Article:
Russia not in compliance with treaty obligations
The United States believes Russia is not fully complying with international pacts involving chemical and biological weapons, although Moscow has settled most questions about violations of a nuclear arms treaty with the United States, according to a State Department report to be made public Wednesday.The ariticle does not say why the Russians are not in compliance. It also does not query the Russians for answers. The State Department also seems to lack curiosity about the lack of compliance. There has apparently been some testimony suggesting a lack of concern about compliance on the new treaty. That makes you wonder why we bother with the thing to begin with.
The State Department Compliance Report had been requested earlier this month by seven of the eight Republicans on the Senate Foreign Relations Committee. They were concerned because the last report in 2005 highlighted what they described as "direct violations of START I by the Russians, " a reference to the Strategic Arms Reduction Treaty signed in 1991.
The report comes at a crucial time, as the Senate considers a new treaty that would replace START I. The Obama administration hopes to have it ratified by year's end, when Democrats will likely lose some of their Senate seats. The Foreign Relations Committee could vote on the treaty as early as next week.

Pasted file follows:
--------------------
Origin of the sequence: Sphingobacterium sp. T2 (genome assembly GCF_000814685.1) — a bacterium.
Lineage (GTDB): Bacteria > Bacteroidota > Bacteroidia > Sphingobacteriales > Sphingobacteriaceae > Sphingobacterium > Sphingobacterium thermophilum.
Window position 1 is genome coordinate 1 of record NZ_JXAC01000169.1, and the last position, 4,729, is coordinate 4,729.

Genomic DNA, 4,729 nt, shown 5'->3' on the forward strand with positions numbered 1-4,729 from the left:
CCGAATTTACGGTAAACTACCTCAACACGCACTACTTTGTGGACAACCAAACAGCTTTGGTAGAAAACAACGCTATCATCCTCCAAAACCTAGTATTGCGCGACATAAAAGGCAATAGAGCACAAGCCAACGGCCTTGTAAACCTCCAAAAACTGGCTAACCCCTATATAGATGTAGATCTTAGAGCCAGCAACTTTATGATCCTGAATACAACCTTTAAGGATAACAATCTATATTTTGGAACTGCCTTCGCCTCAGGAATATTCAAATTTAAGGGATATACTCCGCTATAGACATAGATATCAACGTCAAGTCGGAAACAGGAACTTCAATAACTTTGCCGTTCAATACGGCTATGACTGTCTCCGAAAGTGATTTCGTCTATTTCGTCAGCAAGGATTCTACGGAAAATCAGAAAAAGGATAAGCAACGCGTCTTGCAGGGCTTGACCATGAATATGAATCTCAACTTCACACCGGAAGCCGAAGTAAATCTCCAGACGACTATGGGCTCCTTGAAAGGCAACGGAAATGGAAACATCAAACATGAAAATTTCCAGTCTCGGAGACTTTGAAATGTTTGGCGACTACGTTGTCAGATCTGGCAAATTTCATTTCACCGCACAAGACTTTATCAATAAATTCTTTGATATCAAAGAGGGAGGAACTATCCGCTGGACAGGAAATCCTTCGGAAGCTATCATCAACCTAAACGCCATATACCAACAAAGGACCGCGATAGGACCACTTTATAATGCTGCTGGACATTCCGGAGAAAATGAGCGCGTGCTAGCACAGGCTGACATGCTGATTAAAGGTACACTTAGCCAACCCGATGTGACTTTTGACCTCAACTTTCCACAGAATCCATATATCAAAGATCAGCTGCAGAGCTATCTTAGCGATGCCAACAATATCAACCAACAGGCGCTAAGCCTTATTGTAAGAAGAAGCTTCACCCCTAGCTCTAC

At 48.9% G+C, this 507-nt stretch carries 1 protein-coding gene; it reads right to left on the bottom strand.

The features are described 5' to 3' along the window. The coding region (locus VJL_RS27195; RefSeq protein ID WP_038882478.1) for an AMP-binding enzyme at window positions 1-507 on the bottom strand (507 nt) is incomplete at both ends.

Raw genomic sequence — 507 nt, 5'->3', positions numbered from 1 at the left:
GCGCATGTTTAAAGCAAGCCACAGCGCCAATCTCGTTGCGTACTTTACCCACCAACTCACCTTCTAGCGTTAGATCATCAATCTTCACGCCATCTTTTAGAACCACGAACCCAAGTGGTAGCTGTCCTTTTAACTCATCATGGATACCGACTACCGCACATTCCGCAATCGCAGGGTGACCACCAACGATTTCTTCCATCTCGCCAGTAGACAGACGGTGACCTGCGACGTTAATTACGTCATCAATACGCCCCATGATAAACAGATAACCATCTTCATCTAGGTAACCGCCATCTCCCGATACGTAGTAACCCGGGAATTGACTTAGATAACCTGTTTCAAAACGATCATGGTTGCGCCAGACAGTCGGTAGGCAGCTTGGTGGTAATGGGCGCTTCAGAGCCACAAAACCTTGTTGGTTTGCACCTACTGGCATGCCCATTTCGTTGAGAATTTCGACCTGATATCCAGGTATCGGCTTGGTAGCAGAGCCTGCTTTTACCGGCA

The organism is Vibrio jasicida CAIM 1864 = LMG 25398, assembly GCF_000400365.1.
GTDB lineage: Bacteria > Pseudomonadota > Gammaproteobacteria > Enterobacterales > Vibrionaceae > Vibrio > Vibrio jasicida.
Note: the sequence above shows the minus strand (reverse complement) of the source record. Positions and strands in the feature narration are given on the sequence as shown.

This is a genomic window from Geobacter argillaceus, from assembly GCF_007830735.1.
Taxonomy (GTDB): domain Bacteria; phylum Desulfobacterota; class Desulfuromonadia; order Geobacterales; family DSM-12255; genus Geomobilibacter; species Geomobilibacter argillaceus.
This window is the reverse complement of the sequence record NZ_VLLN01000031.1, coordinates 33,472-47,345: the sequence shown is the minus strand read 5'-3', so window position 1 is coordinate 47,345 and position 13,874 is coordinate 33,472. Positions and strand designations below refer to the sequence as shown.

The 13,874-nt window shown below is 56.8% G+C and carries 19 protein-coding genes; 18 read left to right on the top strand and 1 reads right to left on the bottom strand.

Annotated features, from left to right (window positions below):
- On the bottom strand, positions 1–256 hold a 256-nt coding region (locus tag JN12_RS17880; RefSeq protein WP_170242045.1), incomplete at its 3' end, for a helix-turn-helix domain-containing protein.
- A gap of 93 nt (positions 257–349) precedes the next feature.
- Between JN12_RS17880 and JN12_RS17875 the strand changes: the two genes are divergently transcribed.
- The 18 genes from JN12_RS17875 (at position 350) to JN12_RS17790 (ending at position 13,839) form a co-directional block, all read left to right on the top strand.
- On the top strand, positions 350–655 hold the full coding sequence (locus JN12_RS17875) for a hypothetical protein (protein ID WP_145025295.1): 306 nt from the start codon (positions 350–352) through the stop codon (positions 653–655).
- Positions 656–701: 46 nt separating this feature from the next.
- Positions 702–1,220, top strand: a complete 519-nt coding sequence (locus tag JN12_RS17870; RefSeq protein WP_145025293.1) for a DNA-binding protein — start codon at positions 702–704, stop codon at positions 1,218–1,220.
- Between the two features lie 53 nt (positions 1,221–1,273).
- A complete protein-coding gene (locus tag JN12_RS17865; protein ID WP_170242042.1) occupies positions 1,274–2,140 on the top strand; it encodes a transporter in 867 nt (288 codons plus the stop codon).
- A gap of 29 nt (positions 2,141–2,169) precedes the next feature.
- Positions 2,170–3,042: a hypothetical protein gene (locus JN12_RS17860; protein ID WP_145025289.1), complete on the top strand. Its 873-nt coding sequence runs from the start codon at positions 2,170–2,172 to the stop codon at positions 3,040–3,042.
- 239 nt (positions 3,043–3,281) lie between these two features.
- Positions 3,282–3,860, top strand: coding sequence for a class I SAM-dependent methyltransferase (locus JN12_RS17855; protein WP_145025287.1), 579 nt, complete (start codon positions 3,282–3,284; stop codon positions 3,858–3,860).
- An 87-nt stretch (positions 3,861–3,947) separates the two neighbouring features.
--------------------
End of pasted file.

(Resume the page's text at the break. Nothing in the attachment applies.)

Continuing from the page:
But key Republicans are establishing tough conditions for approval -- including ironclad commitments from the White House to dramatically increase spending on the maintenance of the nuclear-weapons complex. President Obama has tried to address those concerns by laying out a plan to spend $80 billion on the nuclear weapons complex over the next decade.
The new compliance report, obtained by the Washington Post, says that several issues raised in the 2005 version have been resolved, on subjects such as the movement of Russian road-mobile missiles and inspection of reentry vehicles. But the report may nonetheless fuel the debate over the new treaty, because it says a number of other compliance issues remained unresolved when the treaty expired last December. The unclassified version of the report does not identify them.
To pass, the treaty will need at least eight Republican votes plus those of all 57 Democrats and the two independents. Most Republicans haven't yet indicated which way they will go.
In recent weeks, the battle over the treaty has intensified, with the Heritage Foundation launching a nationwide campaign against it, and former presidential candidate Mitt Romney branding it Obama's "worst foreign policy mistake."
The document says the U.S. government does not believe Russia is in compliance with the Chemical Weapons Convention because it has not declared all its stockpiles nor destroyed those it has acknowledged, despite a 1997 plan to do so.
The report also says Russia may not be in compliance with the international convention banning biological weapons. Russia committed in 1992 to dismantle a secret biological weapons program it inherited from the Soviet Union. Although Russia has said it is in compliance, it has "not satisfactorily documented whether this program was terminated," according to the report.